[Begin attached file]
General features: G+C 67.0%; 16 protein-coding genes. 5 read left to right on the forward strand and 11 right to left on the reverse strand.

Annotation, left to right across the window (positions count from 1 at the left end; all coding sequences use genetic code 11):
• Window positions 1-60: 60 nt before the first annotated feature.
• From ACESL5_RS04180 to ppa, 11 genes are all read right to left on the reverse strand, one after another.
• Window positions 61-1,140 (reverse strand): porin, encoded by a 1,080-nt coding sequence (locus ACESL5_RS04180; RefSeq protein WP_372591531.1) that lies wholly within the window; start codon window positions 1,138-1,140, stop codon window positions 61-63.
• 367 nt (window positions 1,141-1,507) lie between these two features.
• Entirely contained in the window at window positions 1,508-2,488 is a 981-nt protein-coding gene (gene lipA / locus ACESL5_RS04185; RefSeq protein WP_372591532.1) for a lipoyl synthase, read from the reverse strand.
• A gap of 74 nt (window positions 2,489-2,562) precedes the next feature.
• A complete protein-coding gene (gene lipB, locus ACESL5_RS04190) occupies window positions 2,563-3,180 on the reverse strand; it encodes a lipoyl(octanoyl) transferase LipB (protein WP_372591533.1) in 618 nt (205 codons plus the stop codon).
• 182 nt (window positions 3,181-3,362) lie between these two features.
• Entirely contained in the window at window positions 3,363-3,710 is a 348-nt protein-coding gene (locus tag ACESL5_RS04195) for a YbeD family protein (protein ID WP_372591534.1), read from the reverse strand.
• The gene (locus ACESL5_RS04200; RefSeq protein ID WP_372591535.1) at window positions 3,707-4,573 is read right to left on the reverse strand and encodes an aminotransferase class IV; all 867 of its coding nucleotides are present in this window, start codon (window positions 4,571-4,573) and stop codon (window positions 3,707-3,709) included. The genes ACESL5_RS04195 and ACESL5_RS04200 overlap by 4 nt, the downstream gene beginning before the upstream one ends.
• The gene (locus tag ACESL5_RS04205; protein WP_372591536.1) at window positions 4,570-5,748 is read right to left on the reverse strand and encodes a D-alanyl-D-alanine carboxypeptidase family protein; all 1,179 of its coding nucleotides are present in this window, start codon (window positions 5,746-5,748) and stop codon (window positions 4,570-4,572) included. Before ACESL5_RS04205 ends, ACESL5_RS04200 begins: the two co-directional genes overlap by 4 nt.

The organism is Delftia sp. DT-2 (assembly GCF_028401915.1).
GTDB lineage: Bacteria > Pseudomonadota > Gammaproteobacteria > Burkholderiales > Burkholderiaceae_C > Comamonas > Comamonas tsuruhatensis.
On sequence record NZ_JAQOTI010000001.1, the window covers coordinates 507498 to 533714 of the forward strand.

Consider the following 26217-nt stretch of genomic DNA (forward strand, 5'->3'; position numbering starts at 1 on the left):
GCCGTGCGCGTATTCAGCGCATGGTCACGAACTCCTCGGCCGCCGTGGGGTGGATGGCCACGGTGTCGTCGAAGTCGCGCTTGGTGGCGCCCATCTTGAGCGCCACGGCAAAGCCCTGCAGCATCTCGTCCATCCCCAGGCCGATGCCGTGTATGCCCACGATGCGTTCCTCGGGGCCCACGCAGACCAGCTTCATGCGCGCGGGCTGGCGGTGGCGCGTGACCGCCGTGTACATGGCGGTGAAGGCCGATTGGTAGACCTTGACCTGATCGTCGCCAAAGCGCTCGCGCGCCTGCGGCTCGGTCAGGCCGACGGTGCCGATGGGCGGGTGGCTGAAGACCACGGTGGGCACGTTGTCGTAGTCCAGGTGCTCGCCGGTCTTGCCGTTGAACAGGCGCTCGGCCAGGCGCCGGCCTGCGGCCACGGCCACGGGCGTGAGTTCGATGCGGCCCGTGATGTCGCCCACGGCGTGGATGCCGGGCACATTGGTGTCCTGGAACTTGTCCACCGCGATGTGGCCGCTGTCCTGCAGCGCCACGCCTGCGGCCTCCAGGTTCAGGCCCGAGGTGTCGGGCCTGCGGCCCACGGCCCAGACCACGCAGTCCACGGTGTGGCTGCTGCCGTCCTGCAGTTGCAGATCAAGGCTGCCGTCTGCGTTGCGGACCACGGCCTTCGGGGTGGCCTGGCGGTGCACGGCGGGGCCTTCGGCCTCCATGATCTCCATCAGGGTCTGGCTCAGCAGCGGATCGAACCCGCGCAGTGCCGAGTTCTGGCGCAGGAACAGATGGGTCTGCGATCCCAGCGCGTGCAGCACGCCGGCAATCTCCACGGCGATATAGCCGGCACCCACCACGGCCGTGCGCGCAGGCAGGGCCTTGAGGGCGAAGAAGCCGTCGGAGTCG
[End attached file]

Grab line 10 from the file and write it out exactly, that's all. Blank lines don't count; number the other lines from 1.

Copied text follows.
• 182 nt (window positions 3,181-3,362) lie between these two features.